The portrait of America’s first First Lady on U.S. #636 is often incorrectly attributed solely to Gilbert Stuart. It actually comes from a crayon drawing by French artist Charles Francois Jalabert, who based his work on the Stuart portrait.
This stamp was in use for the shortest amount of time of all the low values of the series. Its replacement with a stamp honoring former President William H. Taft caused some controversy in 1930.
When the Bureau began printing sheets on the rotary press, they found 11 gauge perforations were too fine, causing the stamps to separate prematurely. This resulted in the perforations being changed back to 10 gauge perforations, which had first been used in 1915. Once again, objections were raised, and the Bureau began looking for a way to perforate the stamps so they were strong enough to resist premature separation, yet fine enough to be separated without difficulty. The solution was found in a compromise that resulted in a new perforation – the 10 1/2 gauge.
This perforation seemed to please everyone and was adopted as the new standard for rotary press sheets. In the words of Linn’s author Gary Griffith, the 1926-28 Compound Perforation rotary stamps represent “if not perfection, then at least a high degree of achievement...”
Birth Of Martha Washington
America’s first First Lady was born Martha Dandridge on June 2, 1731 (by the Old Style calendar), on her parents’ Chestnut Grove Plantation near Williamsburg, Virginia.
The oldest daughter of planter John Dandridge and his wife Frances Jones, Martha had a privileged childhood. She enjoyed riding horses, gardening, sewing, playing the spinet piano, and dancing. She also received an education in basic mathematics, reading, and writing – an uncommon practice for girls of the time. She may have been educated by family servant Thomas Leonard in plantation management, crop sales, alternative medicine, and breeding and raising livestock.
When Martha was 18, she met and married Daniel Parke Custis, a wealthy plantation owner who was about 20 years older than her. The couple lived at Custis’ White House Plantation on the Pamunkey River. Custis showered Martha with the finest clothes and lavish gifts imported from England. Martha gave birth to four children, two (Daniel and Frances) who died in childhood, and two (John and Martha) who died before the age of 30. In 1757, Custis died, leaving Martha the wealthiest widow in the region, and in full charge of the 17,000-acre plantation.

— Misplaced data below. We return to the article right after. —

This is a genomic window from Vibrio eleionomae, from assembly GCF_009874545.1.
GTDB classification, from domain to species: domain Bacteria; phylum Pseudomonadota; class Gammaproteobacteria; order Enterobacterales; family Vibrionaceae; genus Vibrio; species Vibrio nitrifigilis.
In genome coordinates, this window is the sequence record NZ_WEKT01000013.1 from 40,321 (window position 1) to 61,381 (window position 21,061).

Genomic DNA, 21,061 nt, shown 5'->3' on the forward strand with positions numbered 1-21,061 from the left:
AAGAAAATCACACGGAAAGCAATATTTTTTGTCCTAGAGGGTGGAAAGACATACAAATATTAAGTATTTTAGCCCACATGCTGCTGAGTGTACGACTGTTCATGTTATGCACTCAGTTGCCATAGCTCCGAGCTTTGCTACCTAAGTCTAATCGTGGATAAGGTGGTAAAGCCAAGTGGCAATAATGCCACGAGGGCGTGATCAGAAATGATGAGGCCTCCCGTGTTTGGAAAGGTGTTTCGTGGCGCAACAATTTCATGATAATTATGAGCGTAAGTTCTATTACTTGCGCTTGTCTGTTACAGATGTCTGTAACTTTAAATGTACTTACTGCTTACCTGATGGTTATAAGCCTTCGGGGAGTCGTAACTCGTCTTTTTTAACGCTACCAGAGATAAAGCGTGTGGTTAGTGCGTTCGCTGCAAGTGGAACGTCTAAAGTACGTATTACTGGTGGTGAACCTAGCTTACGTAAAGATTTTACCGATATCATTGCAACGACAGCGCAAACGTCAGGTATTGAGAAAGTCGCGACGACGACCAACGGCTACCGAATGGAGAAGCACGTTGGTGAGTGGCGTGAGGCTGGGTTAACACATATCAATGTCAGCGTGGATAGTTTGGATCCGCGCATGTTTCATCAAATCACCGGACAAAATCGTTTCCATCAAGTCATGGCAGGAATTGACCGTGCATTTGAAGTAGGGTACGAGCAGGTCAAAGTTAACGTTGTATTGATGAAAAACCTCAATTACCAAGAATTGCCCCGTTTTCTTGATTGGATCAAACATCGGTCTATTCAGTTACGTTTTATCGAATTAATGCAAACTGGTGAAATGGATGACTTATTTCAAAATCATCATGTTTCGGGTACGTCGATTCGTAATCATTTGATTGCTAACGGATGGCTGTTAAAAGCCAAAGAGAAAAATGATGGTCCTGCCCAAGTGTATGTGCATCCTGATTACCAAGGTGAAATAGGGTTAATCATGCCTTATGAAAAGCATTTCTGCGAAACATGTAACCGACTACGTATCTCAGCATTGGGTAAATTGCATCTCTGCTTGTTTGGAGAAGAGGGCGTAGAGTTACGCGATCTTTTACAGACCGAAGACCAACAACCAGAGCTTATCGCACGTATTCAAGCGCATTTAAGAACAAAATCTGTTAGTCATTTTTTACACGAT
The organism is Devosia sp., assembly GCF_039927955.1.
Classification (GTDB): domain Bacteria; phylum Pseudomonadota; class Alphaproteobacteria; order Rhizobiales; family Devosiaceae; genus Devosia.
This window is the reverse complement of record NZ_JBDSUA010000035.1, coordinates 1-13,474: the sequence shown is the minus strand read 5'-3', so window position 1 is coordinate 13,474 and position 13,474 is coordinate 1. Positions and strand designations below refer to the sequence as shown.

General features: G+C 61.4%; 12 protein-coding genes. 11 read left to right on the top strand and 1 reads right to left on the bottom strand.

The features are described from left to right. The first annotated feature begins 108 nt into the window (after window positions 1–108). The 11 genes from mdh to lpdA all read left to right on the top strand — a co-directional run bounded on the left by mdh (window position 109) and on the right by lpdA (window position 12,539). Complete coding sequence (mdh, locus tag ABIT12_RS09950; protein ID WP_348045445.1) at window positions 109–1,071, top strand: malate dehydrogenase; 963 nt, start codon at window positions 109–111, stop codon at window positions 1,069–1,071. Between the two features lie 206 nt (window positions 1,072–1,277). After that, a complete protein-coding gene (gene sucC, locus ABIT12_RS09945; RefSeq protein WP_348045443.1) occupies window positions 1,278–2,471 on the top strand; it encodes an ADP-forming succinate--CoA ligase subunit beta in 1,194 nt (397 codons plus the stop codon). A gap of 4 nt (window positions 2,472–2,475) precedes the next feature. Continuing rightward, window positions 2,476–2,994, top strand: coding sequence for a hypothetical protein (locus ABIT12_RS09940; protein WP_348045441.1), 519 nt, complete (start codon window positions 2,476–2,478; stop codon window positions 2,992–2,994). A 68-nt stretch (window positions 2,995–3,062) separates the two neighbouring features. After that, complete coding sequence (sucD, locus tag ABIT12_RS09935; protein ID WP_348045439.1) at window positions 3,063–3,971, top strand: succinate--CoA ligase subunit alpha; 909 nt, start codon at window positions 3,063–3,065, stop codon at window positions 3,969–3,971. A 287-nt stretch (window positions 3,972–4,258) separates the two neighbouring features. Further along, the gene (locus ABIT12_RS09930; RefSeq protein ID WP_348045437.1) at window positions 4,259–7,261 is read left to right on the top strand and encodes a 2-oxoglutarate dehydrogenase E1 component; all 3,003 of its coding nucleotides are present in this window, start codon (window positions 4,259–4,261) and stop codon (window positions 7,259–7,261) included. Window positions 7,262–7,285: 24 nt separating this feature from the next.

After her first husband’s death, Martha met Colonel George Washington. The two were married on January 6, 1759. After the marriage, Washington left the colonial arm of the British military and settled with Martha at his expanded Mount Vernon estate. They spared no expense in caring for their home and Martha’s two children.
In 1775, Washington was appointed commander in chief of the Continental Army, leaving Martha and the children at home. That winter, the family traveled two weeks to Cambridge, Massachusetts, to spend Christmas with him, and Martha stayed until June of the following year. Throughout the American Revolutionary War, Martha often traveled great distances to visit her husband in the field, raising morale by entertaining officers and their wives. She encouraged other women to assist in any way possible.